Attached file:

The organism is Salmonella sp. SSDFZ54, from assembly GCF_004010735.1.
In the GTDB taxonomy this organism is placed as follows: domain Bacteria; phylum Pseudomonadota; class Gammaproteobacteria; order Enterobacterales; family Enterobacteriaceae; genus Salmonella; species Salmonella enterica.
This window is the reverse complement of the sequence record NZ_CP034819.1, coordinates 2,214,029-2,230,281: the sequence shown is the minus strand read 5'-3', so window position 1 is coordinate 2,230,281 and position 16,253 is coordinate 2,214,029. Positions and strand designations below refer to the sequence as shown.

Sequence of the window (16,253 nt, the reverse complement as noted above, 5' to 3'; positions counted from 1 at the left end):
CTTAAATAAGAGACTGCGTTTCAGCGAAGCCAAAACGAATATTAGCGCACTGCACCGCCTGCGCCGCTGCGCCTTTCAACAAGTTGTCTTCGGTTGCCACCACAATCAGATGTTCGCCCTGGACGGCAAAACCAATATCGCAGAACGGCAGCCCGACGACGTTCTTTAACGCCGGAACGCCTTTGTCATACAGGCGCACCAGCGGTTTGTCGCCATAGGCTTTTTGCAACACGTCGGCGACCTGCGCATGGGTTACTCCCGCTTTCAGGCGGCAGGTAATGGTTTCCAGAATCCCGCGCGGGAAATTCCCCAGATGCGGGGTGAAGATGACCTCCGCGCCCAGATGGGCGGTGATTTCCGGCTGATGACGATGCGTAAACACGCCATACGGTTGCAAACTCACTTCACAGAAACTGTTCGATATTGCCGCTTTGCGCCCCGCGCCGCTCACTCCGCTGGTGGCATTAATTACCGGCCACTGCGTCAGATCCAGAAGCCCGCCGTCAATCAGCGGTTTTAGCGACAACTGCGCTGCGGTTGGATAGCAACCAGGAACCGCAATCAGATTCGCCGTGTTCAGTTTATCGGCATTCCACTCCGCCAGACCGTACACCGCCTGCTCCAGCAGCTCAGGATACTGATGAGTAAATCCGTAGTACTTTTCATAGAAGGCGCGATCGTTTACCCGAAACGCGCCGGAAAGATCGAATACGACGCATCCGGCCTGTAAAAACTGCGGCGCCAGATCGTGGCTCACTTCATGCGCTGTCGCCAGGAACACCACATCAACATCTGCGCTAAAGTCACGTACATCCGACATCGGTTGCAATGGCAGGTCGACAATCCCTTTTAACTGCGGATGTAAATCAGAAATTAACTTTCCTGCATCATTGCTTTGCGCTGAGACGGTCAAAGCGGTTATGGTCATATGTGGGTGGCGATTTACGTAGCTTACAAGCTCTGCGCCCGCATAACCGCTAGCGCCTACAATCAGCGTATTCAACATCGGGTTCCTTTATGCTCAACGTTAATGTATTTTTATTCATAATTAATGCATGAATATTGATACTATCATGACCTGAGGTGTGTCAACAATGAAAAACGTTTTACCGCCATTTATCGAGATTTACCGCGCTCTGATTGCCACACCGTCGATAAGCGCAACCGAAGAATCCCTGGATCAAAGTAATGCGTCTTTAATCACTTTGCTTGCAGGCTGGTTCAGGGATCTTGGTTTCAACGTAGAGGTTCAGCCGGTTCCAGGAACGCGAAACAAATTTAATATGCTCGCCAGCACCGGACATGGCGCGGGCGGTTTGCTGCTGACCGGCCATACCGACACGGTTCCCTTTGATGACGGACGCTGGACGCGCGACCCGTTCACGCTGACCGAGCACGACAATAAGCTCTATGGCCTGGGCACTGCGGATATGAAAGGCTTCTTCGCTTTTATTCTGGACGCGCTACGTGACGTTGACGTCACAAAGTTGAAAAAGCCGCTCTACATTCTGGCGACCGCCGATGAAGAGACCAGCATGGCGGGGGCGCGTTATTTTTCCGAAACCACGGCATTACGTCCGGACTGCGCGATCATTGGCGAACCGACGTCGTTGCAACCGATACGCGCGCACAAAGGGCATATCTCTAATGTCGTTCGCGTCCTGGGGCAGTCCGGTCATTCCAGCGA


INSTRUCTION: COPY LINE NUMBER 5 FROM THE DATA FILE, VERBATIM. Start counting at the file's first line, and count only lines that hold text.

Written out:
CTTAAATAAGAGACTGCGTTTCAGCGAAGCCAAAACGAATATTAGCGCACTGCACCGCCTGCGCCGCTGCGCCTTTCAACAAGTTGTCTTCGGTTGCCACCACAATCAGATGTTCGCCCTGGACGGCAAAACCAATATCGCAGAACGGCAGCCCGACGACGTTCTTTAACGCCGGAACGCCTTTGTCATACAGGCGCACCAGCGGTTTGTCGCCATAGGCTTTTTGCAACACGTCGGCGACCTGCGCATGGGTTACTCCCGCTTTCAGGCGGCAGGTAATGGTTTCCAGAATCCCGCGCGGGAAATTCCCCAGATGCGGGGTGAAGATGACCTCCGCGCCCAGATGGGCGGTGATTTCCGGCTGATGACGATGCGTAAACACGCCATACGGTTGCAAACTCACTTCACAGAAACTGTTCGATATTGCCGCTTTGCGCCCCGCGCCGCTCACTCCGCTGGTGGCATTAATTACCGGCCACTGCGTCAGATCCAGAAGCCCGCCGTCAATCAGCGGTTTTAGCGACAACTGCGCTGCGGTTGGATAGCAACCAGGAACCGCAATCAGATTCGCCGTGTTCAGTTTATCGGCATTCCACTCCGCCAGACCGTACACCGCCTGCTCCAGCAGCTCAGGATACTGATGAGTAAATCCGTAGTACTTTTCATAGAAGGCGCGATCGTTTACCCGAAACGCGCCGGAAAGATCGAATACGACGCATCCGGCCTGTAAAAACTGCGGCGCCAGATCGTGGCTCACTTCATGCGCTGTCGCCAGGAACACCACATCAACATCTGCGCTAAAGTCACGTACATCCGACATCGGTTGCAATGGCAGGTCGACAATCCCTTTTAACTGCGGATGTAAATCAGAAATTAACTTTCCTGCATCATTGCTTTGCGCTGAGACGGTCAAAGCGGTTATGGTCATATGTGGGTGGCGATTTACGTAGCTTACAAGCTCTGCGCCCGCATAACCGCTAGCGCCTACAATCAGCGTATTCAACATCGGGTTCCTTTATGCTCAACGTTAATGTATTTTTATTCATAATTAATGCATGAATATTGATACTATCATGACCTGAGGTGTGTCAACAATGAAAAACGTTTTACCGCCATTTATCGAGATTTACCGCGCTCTGATTGCCACACCGTCGATAAGCGCAACCGAAGAATCCCTGGATCAAAGTAATGCGTCTTTAATCACTTTGCTTGCAGGCTGGTTCAGGGATCTTGGTTTCAACGTAGAGGTTCAGCCGGTTCCAGGAACGCGAAACAAATTTAATATGCTCGCCAGCACCGGACATGGCGCGGGCGGTTTGCTGCTGACCGGCCATACCGACACGGTTCCCTTTGATGACGGACGCTGGACGCGCGACCCGTTCACGCTGACCGAGCACGACAATAAGCTCTATGGCCTGGGCACTGCGGATATGAAAGGCTTCTTCGCTTTTATTCTGGACGCGCTACGTGACGTTGACGTCACAAAGTTGAAAAAGCCGCTCTACATTCTGGCGACCGCCGATGAAGAGACCAGCATGGCGGGGGCGCGTTATTTTTCCGAAACCACGGCATTACGTCCGGACTGCGCGATCATTGGCGAACCGACGTCGTTGCAACCGATACGCGCGCACAAAGGGCATATCTCTAATGTCGTTCGCGTCCTGGGGCAGTCCGGTCATTCCAGCGA